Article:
Building a Wireless Network with Linux

Want your laptop and PC to talk to each other without having to deal with wires? Here's how.

Wireless networking has been around for a while, but until recently, it was out of reach for Linux users with modest means. Fortunately, a number of manufacturers are beginning to see new venues in marketing inexpensive wireless hardware. One manufacturer, Webgear, Inc., recently introduced a Linux-compatible wireless networking kit.

In this article, I will show how to create an inexpensive wireless network and a wireless networking bridge using Webgear's Aviator 2.4 wireless networking kit, IP masquerading, software routing, a surplus laptop and Linux.

Webgear's Aviator 2.4 wireless kit consists of two Type II PCMCIA cards and two ISA PCMCIA card slots. The kit uses 2.4GHz radio technology to offer 2MBps networking using IEEE 802.11 specifications (frequency-hopping, spread-spectrum networking). The cards appear as Ethernet devices, such as eth0 or eth1, when installed and configured. The original intent of the kit is to offer the ability to create a high-speed wireless link between two desktop PCs, two laptops, or a laptop and desktop PC.

Although the kit is advertised as supporting Linux, it comes with software drivers for only Microsoft operating systems. You'll have to download the Linux device driver, a loadable kernel module named ray_cs.o, from the Web. Even though you can get a stable version through Webgear's support link at www.webgear.com/support/software_top.html, the best place to download the latest version is from the author's web site (see Resources).

Thanks to the generosity of the author, Corey Thomas, you can use the Aviator 2.4 (or more expensive Aviator Pro or Raytheon Raylink series) wireless system with Linux. I downloaded the latest driver, ray_cs version 1.68, onto one of my laptops, then followed his directions on building and installing the driver:

cp ray_cs-1.68.tgz /usr/src/linux/pcmcia-cs-3.1.5
tar xvzf ray_cs-1.68.tgz
make config
make all
make install

These steps should then be repeated on another computer. I initially used two laptops to test the connectivity of the cards. This is essential to ensure the cards and software are working correctly. I had great success with a later version of David Hinds' Card Services, pcmcia-cs 3.1.5, along with the next version, pcmcia-cs 3.1.6.

Peer-to-Peer Wireless Networking

As sold, the kit allows for connection between two wireless points: point A-->point B.

Before enabling the cards, you must first edit /etc/pcmcia/config.opts and insert the line

source ./ray_cs.opts

Upon starting, Card Services will then read in the ray_cs.opts configuration file for the wireless cards (ray_cs.opts is copied into the /etc/pcmcia directory as part of make install). This file contains several important settings, in the form of setup strings, used to configure the Aviator 2.4 card after insertion. The settings line (there are several, as the driver supports at least three different wireless cards) I used was:

module "ray_cs" opts "pc_debug=2 essid=LINUX\
 hop_dwell=128 beacon_period=256 translate=1"
Make sure to use the same settings for each end of the wireless connection. The pc_debug=2 option is a handy way to get more information from /var/log/messages upon insertion or removal of the card. The essid=LINUX option designates a network name of LINUX for the wireless cards (according to Webgear, 61 cards may be on the same network). After installing and configuring the software, I used Red Hat's netcfg tool to create an eth0 interface on each laptop. You can also create your own by editing the /etc/sysconfig/network-scripts/ifcfg-eth0 file:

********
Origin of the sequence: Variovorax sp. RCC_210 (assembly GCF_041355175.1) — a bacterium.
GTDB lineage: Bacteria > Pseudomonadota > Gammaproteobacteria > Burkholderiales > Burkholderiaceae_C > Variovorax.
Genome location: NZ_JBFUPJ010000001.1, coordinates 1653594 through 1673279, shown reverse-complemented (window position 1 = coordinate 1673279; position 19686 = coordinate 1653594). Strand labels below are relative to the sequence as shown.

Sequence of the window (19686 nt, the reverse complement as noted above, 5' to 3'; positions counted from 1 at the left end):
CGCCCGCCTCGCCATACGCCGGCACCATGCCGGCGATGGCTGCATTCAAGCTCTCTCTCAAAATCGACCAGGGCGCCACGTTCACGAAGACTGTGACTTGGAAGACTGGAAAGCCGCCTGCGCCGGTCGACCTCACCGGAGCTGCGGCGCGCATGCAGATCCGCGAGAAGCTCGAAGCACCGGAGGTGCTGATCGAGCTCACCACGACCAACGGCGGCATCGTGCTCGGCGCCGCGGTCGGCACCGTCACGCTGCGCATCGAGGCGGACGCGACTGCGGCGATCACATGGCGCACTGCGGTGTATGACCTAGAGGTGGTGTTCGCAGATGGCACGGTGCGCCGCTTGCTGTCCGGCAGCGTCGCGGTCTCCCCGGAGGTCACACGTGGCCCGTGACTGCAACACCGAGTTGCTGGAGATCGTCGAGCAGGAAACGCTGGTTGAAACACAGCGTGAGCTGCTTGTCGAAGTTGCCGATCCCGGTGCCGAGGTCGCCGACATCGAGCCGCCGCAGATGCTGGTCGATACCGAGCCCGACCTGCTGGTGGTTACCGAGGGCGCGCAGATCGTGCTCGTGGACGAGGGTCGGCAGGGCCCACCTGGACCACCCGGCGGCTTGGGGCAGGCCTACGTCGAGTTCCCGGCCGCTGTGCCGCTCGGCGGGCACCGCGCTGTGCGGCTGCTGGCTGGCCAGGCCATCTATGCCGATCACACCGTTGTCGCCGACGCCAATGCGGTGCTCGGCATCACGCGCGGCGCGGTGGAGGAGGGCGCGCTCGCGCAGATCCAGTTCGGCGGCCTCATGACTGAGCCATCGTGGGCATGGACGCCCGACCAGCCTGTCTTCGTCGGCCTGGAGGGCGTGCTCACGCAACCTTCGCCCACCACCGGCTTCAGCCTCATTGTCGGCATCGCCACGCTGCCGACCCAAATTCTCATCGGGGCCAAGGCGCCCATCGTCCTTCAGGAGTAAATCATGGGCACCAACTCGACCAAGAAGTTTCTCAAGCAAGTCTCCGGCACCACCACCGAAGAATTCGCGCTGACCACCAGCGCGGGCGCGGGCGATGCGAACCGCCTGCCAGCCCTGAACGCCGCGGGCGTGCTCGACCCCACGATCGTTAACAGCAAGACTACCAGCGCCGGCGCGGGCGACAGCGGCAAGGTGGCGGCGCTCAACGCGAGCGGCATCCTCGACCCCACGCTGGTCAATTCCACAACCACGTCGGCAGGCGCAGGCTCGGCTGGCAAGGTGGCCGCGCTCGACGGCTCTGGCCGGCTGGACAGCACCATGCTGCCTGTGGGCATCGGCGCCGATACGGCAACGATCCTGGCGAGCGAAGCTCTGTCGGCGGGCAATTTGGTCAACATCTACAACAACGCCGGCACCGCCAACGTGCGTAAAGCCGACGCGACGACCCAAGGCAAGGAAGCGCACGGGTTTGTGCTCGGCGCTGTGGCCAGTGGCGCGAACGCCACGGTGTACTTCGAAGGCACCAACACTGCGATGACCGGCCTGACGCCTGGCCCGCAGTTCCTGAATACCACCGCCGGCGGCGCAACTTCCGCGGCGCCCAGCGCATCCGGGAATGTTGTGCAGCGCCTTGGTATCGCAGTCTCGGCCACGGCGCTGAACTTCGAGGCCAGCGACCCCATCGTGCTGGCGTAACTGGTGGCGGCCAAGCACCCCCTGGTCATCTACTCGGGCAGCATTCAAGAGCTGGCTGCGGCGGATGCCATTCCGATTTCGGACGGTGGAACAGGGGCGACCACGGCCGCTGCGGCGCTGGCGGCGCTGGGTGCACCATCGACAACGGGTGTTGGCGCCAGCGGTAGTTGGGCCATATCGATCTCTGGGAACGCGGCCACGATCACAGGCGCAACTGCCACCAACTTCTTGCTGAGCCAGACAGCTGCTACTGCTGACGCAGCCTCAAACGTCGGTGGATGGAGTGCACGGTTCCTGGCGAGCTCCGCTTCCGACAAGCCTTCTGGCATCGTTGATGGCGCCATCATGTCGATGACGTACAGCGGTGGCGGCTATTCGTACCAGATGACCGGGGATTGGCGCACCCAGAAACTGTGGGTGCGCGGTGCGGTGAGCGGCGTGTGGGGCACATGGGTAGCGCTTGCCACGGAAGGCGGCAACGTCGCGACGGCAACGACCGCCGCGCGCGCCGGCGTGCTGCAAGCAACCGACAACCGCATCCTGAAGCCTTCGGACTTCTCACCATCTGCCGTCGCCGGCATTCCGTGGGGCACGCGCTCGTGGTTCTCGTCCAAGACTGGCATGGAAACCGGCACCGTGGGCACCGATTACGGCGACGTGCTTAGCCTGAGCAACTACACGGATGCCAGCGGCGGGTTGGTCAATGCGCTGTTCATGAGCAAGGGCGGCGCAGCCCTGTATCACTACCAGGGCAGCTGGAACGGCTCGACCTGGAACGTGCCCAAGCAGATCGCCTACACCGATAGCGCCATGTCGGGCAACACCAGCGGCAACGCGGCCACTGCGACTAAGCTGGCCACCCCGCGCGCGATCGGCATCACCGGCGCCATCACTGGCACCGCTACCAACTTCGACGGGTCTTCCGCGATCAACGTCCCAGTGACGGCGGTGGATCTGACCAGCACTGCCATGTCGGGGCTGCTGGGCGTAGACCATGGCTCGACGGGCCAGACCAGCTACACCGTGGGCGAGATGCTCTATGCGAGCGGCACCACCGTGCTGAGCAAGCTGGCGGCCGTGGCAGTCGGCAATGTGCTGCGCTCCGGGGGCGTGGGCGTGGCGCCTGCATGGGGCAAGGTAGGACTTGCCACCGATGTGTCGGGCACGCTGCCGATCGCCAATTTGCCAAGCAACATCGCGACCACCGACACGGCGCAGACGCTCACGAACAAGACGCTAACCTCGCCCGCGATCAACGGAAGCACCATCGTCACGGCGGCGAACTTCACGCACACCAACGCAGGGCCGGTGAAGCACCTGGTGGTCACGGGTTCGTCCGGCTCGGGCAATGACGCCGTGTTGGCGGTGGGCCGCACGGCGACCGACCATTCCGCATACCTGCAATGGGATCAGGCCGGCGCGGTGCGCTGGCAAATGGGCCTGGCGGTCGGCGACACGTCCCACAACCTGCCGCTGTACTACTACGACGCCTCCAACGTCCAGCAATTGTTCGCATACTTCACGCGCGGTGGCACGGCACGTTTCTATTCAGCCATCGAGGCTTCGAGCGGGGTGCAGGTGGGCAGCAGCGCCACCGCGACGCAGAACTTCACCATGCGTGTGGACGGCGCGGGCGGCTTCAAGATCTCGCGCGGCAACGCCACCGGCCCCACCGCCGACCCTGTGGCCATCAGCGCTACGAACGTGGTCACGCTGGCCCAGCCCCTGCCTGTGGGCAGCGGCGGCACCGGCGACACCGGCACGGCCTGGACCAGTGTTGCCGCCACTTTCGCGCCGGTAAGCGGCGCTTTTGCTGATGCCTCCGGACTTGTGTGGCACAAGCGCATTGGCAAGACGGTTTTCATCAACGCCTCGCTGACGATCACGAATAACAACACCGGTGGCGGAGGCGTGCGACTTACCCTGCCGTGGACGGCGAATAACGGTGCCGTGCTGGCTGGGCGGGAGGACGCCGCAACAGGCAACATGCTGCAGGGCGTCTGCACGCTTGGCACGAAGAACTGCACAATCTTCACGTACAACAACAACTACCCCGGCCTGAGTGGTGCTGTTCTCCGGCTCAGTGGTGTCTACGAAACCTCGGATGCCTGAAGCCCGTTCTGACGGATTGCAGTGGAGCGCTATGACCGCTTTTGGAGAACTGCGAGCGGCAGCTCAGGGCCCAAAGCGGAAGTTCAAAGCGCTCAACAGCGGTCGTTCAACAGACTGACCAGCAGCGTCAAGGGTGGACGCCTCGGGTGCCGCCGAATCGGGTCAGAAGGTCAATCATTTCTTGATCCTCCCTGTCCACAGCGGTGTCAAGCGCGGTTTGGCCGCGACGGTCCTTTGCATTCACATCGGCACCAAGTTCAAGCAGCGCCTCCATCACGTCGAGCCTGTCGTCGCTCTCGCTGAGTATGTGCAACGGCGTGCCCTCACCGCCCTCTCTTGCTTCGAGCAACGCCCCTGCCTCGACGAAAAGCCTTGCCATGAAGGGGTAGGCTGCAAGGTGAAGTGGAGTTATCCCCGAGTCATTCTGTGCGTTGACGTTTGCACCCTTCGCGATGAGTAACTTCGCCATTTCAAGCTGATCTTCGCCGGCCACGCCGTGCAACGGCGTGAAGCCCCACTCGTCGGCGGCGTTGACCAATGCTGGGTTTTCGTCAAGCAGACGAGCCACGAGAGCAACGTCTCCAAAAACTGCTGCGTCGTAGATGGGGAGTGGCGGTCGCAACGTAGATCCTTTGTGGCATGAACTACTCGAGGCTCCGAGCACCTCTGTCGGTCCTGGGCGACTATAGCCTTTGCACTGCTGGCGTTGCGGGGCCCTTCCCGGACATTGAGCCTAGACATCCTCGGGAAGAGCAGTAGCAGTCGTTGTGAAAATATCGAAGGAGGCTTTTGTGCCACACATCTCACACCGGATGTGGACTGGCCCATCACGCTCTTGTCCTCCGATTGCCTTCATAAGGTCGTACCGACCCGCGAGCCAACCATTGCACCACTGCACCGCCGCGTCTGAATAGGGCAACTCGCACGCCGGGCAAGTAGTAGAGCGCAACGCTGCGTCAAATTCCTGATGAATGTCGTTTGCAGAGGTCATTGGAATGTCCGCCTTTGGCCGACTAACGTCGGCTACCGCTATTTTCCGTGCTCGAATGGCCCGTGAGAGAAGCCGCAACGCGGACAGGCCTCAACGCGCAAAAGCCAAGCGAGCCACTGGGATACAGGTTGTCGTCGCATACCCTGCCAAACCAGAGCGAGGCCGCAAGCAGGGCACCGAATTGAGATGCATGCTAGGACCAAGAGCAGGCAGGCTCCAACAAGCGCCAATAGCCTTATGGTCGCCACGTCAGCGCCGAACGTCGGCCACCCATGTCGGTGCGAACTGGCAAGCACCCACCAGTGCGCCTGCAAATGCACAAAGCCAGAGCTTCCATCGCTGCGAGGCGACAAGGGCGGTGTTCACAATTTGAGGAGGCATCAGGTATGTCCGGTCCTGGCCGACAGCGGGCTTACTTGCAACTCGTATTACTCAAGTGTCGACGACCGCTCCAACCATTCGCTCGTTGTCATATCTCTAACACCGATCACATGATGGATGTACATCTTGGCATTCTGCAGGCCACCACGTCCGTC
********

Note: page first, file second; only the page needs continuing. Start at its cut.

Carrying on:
DEVICE=eth0
IPADDR=192.168.2.37
NETMASK=255.255.255.0
NETWORK=192.168.2.0
BROADCAST=192.168.2.255
ONBOOT=yes
BOOTPROTO=none
USERCTL=no
The cards must be started sequentially. I went to the first laptop, ensured Card Services was running (you can do an /etc/rc.d/init.d/pcmcia start), then inserted one of the Aviator cards. Upon hearing two beeps, I looked at the output of /var/log/messages (not all the output is shown here):
$Id: ray_cs.c,v 1.68 1999/11/21 10:43:35 corey Exp
$-Corey Thomas
corey@world.std.com
ray_cs Detected:
WebGear PC Card WLAN Adapter Version 4.88 Jan 1999
eth0: RayLink, irq 4, hw_addr 00:00:8F:48:E8:DB
ray_cs interrupt network "LINUX" started
The important thing to look for is the “started” string. I then enabled the interface using netcfg, as according to Thomas, you cannot use the ifconfig command to set the IP address using the ray_cs driver. I then went to the other laptop, inserted the other Aviator card, listened for the two beeps, and looked at /var/log/messages:
$Id: ray_cs.c,v 1.68 1999/11/21 10:43:35 corey Exp $-Corey Thomas
corey@world.std.com
ray_cs Detected:
WebGear PC Card WLAN Adapter Version 4.88 Jan 1999
eth0: RayLink, irq 10, hw_addr 00:00:8F:48:E8:45
ray_cs interrupt network "LINUX" joined
Again, the important string to look for is “joined”. This means the cards are communicating. I then enabled the eth0 interface, and voil<\#224>--I could use ping, telnet, ftp and talk between the two laptops wirelessly. FTP file transfers were about 180K per second, and that speed is reasonable enough for remote X11 client launching. This shows that Linux can be used to support wireless networking in a variety of situations where cabled installations are impractical or unnecessary.

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